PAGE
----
"Peter Hekemian has  advised that he is applying for a NJDEP flood hazard permit for 215 and 235 Birchwood Ave.," Aschenbach said. The flood hazard area permit is required for this project because some or all of the work is proposed in a flood hazard area.

Pulling out a packet of information including a printout of the electronic petition opposing the Birchwood project, the mayor told the state IGA representative that he was delivering the petition "on behalf of the 750 residents who signed it that oppose the granting of such permits."

"It's unimaginable to put 360 additional households in this flood plain that we might eventally have to evacuate," O'Malley told the state representative.

Aschenbach told Sheridan that he is hoping the governor will be able to help put a stop to the development.

"The governor has not been shy in his comments about the COAH system," Sheridan told the Cranford contingent. "However, the legislation that came through was not what we hoped for."

During a on Sept. 19 in Union, the governor specifically addressed problems regarding flooding from Hurricane Irene. He made mention of the issues that Cranford faced, and the problems the township is having as a result of the proposed Birchwood development.

"The Cranford situation is on the forefront of my mind right now. COAH is forcing this situation," Christie said, adding that all of the affordable housing obligations and situations similar to those in Cranford are being looked at.

Aschenbach told Sheridan than while the township is "not adverse to meeting other affordable housing opportunities," it's hard for Cranford residents to understand why the developer would undertake a project of "this magnitude" in a flood zone.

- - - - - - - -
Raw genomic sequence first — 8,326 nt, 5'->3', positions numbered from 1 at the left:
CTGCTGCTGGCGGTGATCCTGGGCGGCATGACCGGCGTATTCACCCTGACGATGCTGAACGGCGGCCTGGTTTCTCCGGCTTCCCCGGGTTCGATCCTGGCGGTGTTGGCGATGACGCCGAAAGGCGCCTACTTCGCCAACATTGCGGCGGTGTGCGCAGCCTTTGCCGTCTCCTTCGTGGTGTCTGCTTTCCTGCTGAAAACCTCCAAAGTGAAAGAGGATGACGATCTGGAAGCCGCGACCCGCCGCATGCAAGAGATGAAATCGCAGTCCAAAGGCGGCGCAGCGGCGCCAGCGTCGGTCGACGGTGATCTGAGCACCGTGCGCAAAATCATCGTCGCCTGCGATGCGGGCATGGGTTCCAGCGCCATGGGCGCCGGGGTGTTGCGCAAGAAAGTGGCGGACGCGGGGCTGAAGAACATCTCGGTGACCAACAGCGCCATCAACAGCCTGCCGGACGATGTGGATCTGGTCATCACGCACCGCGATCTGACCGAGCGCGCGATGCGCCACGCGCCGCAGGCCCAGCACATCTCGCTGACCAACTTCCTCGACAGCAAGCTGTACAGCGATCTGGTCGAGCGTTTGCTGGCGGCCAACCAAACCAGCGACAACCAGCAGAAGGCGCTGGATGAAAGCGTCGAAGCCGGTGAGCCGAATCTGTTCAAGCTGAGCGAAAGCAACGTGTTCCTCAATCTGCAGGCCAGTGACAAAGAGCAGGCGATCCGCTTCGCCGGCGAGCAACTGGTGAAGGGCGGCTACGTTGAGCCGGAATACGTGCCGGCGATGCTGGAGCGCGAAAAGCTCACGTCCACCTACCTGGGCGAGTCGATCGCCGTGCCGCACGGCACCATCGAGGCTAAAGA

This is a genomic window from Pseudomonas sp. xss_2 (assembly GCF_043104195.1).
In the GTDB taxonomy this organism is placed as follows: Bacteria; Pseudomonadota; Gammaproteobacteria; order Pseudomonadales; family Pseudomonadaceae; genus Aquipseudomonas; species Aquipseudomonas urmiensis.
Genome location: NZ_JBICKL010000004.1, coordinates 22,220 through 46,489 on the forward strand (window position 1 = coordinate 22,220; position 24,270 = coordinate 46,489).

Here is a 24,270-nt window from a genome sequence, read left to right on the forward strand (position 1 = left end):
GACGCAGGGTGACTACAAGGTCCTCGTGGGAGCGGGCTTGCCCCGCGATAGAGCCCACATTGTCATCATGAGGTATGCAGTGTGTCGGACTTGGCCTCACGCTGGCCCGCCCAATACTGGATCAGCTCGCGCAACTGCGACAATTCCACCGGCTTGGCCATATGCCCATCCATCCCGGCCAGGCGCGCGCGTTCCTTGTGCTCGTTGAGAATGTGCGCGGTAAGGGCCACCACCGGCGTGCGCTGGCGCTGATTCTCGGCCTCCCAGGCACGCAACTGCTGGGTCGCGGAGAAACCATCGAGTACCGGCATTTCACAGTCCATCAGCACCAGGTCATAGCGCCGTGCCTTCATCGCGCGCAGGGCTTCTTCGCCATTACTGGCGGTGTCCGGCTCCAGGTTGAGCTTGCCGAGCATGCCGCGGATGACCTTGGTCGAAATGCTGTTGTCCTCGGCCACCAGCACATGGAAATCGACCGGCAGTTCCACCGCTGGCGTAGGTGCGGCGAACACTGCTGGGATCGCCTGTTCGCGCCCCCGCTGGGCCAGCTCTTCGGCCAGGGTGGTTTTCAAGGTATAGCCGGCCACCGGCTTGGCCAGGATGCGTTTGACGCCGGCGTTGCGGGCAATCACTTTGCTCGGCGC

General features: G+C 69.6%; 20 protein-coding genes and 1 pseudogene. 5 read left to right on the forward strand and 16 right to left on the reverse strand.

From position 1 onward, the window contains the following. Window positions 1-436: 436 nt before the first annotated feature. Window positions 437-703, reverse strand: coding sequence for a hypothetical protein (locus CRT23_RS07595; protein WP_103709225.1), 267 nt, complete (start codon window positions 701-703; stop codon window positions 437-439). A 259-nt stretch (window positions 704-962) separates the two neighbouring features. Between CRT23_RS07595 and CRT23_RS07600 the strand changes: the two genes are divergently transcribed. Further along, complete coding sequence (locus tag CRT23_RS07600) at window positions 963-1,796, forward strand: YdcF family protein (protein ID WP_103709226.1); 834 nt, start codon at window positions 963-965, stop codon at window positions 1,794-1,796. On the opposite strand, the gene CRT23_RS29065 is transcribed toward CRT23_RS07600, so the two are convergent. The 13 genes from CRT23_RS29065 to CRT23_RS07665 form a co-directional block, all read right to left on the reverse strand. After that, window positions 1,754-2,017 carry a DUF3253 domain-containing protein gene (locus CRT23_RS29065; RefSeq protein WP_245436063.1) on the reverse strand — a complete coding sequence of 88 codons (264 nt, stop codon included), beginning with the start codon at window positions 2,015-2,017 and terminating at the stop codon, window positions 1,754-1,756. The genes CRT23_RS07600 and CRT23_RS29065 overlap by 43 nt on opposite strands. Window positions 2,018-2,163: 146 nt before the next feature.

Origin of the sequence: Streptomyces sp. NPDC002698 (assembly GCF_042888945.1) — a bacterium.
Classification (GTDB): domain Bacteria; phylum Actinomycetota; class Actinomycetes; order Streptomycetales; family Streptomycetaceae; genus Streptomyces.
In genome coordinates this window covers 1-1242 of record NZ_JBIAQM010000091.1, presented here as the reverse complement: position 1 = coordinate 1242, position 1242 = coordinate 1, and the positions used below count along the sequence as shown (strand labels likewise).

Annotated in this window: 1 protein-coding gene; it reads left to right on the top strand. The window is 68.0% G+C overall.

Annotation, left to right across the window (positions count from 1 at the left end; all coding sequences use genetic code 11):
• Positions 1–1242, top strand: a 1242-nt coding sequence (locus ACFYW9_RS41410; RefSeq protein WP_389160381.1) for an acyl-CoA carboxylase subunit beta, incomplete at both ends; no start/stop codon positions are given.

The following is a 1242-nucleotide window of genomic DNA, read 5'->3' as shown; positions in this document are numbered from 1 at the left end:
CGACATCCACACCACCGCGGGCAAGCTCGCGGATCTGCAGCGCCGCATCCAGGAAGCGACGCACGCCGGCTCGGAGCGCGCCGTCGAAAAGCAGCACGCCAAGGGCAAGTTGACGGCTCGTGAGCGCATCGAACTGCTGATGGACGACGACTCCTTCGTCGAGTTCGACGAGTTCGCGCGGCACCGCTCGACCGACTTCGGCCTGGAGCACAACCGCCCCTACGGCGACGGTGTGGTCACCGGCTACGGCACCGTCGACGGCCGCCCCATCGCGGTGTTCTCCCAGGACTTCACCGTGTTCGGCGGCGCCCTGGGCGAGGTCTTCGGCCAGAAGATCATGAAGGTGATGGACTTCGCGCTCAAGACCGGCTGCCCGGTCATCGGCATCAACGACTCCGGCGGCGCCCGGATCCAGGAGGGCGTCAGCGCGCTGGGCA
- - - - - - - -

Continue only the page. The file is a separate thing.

After dropping off the petition and being assured that it would make it's way through the proper channels and into the governor's hands, Aschenbach headed down the road from the State House to the headquarters of the NJ Department of Environmental Protection. The plan was to met with at least a dozen other mayors and municipal engineers that make up the . One of the things the council is looking at is to work with the city of Orange to lower water levels in the reservoirs in the South Mountain Reservation, which will help reduce flooding in downtown. The goal of the council is to take a regional approach to the flooding issue throughout the Rahway River Watershed which affects towns along the river in both Union and Essex counties.

David December 28, 2011 at 10:23 PM
Cranford's mayor is barking up the wrong tree. Like it or not, the state requires every town to have low-income housing. Other towns create small amounts of low-income housing whenever new developments are built, and often give low-income housing to senior citizens or the children of town residents. This allows the town to meet its requirements without creating a slum. Cranford has ignored its COAH requirements for many years, and so now it will be screwed. The mayors appeals will be rejected by the courts, the governor will not be able to intercede, and this housing complex will be built. Cranford residents need to blame the politicians of Cranford.